Ex-wife’s bid to seize late Scot Young’s fortune

Michelle Young is searching for a missing 400 million. Picture: PA

Michelle Young is searching for a missing 400 million. Picture: PA

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THE former wife of Scot Young, the Scottish bankrupt property tycoon who fell to his death, is seeking “a fresh pair of eyes” to search for the fortune she believes he kept from her during a bitter divorce battle.

Mr Young, 52, who was originally from Dundee, was jailed for six months for contempt of court during a high-profile matrimonial row with his former partner, as she accused him of hiding away more than £400 million.

Last Monday, he fell on to railings outside a luxury flat in Montagu Square, Marylebone, central London, in what witnesses described as a “grisly” and “brutal” scene. Since then, there has been speculation that his death was linked to dealings with the Russian mafia.

A High Court judge said in a ruling handed down yesterday, following a hearing in November, that Michelle Young, 50, was entitled to apply for a creditors’ meeting to press for the appointment of new bankruptcy trustees to carry out the search.

First she must pay outstanding costs bills, including those owed to current joint trustees.

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The judge said Ms Young wanted David Ingram and ­Richard Hicken – two partners in professional services firm Grant Thornton – replaced because they had identified none of the late Mr Young’s assets.

The judge said she was also accusing the trustees of “lacking neutrality and being biased against her”.

The Youngs separated in 2006 after starting a relationship in 1989. Mr Young had since entered into a relationship with former model Noelle Reno. The pair were said to have split up two weeks before his death.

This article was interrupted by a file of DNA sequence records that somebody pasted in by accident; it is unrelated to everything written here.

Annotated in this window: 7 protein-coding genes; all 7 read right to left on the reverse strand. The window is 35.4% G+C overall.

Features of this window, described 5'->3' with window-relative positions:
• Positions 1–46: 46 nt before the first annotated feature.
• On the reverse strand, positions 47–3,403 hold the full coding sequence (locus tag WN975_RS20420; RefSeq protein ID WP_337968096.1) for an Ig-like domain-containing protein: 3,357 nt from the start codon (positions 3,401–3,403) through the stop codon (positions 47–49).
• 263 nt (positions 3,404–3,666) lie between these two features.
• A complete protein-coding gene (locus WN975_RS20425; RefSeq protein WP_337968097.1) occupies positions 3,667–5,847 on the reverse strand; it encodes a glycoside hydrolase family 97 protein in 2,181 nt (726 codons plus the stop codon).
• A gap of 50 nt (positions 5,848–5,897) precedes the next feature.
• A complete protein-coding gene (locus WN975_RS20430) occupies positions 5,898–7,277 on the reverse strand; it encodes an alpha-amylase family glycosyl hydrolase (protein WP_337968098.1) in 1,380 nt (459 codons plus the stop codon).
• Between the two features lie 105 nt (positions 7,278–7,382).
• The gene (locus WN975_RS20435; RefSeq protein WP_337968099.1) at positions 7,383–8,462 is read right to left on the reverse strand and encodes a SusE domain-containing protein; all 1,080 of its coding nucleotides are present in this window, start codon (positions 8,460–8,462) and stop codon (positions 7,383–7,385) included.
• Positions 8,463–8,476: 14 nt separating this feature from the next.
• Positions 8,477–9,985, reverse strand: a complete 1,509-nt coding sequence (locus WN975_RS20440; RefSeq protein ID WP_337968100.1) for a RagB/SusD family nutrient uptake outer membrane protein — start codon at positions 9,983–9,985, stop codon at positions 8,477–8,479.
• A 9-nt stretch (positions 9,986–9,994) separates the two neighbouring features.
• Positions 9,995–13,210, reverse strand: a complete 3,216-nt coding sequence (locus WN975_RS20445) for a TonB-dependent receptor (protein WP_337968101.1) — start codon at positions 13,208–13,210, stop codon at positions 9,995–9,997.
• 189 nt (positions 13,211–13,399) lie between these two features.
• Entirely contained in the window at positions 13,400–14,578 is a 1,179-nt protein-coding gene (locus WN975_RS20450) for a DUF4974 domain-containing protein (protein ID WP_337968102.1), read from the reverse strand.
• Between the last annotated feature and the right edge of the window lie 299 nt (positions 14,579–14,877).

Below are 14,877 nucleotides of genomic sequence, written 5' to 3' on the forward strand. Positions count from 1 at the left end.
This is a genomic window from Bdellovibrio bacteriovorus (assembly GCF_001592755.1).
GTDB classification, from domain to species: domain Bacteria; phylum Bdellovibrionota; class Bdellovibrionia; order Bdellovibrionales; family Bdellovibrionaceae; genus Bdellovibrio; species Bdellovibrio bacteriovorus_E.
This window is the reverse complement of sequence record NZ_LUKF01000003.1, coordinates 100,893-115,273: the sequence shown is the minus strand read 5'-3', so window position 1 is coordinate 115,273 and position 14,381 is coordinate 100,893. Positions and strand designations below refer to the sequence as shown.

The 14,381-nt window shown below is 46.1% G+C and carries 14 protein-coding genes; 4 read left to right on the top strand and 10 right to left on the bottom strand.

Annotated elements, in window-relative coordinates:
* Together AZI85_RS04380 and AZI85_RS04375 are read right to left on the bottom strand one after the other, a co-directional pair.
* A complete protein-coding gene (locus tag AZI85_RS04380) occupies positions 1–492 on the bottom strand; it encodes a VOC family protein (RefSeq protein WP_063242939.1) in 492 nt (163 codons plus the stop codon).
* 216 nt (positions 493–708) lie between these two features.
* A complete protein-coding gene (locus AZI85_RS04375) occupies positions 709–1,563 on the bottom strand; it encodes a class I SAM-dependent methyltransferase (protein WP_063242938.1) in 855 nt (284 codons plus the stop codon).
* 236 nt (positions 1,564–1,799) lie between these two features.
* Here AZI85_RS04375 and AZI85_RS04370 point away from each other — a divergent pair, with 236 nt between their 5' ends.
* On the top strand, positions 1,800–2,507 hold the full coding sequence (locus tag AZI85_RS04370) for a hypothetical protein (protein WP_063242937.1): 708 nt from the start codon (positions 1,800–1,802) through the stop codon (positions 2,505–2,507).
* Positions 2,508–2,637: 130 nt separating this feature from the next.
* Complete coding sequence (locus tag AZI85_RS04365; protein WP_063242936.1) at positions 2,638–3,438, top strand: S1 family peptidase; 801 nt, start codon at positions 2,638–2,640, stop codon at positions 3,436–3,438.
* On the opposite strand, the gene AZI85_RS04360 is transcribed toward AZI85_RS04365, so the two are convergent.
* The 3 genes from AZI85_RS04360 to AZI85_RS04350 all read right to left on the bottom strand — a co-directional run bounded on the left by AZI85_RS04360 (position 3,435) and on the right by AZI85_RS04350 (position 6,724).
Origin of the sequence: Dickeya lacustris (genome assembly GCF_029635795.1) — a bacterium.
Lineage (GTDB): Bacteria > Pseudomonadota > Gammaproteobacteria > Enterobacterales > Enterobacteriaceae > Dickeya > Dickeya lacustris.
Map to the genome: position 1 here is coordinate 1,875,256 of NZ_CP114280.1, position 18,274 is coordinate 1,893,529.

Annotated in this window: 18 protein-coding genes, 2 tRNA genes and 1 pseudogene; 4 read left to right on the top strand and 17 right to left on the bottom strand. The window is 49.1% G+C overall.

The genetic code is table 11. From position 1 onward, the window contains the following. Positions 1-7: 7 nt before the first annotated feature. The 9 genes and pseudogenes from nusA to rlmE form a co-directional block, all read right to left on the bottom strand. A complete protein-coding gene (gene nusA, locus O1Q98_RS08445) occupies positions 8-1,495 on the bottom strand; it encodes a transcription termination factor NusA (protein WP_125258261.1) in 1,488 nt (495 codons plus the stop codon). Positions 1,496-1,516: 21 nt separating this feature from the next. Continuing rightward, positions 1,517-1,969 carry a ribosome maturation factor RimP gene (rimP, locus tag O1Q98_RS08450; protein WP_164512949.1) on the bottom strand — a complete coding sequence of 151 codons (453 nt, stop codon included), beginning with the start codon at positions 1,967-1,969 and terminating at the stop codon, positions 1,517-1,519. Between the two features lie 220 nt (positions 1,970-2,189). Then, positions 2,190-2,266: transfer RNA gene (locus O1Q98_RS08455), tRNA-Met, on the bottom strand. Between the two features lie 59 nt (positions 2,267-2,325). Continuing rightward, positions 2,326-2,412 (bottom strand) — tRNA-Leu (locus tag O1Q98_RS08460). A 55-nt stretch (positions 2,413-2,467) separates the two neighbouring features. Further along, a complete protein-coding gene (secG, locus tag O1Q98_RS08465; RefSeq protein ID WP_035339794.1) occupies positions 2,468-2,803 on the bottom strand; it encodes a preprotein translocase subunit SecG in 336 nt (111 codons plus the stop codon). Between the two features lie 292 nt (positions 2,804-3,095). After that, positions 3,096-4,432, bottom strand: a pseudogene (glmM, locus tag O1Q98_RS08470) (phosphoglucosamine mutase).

Andrew Hochhauser QC, a deputy judge of the High Court’s chancery division, said Ms Young had two daughters with her former husband and was his largest creditor.

Under the 1986 Insolvency Act, creditors have a democratic right to remove a trustee in bankruptcy at a creditors’ meeting, although the courts can intervene to stop a meeting being convened.

Judge Hochhauser said the current trustees had applied for a direction that a meeting should not be convened.

Ms Young wanted them replaced by Ian Cadlock, from Quantuma LLP, and Louise Brittain, of Wilkins Kennedy LLP.

The judge said during her divorce proceedings that Ms Young had changed her solicitors and forensic accountants several times. She was now on her 14th firm of solicitors, with her total litigation costs totalling about £6.4m.

The judge said: “Ms Young believed the bankrupt [Mr Young] to be hiding more than £400m and certain well-known, exceptionally wealthy people were helping him to conceal his money”.

He added family division judge Mr Justice Moor had found the former husband had retained assets valued at £45m, but could not say where.

Judge Hochhauser concluded: “It is understandable that to date there has been no identification of assets belonging to the bankrupt, and I wholly reject any suggestion of reluctance or intransigence on the part of the joint trustees to identify or recover assets, Ms Young is entitled to invite the other creditors to consider replacing the joint trustees with a ‘fresh pair of eyes’.”

However, the meeting would not take place until she had paid outstanding costs orders in relation to attempting to stay or annul the bankruptcy.

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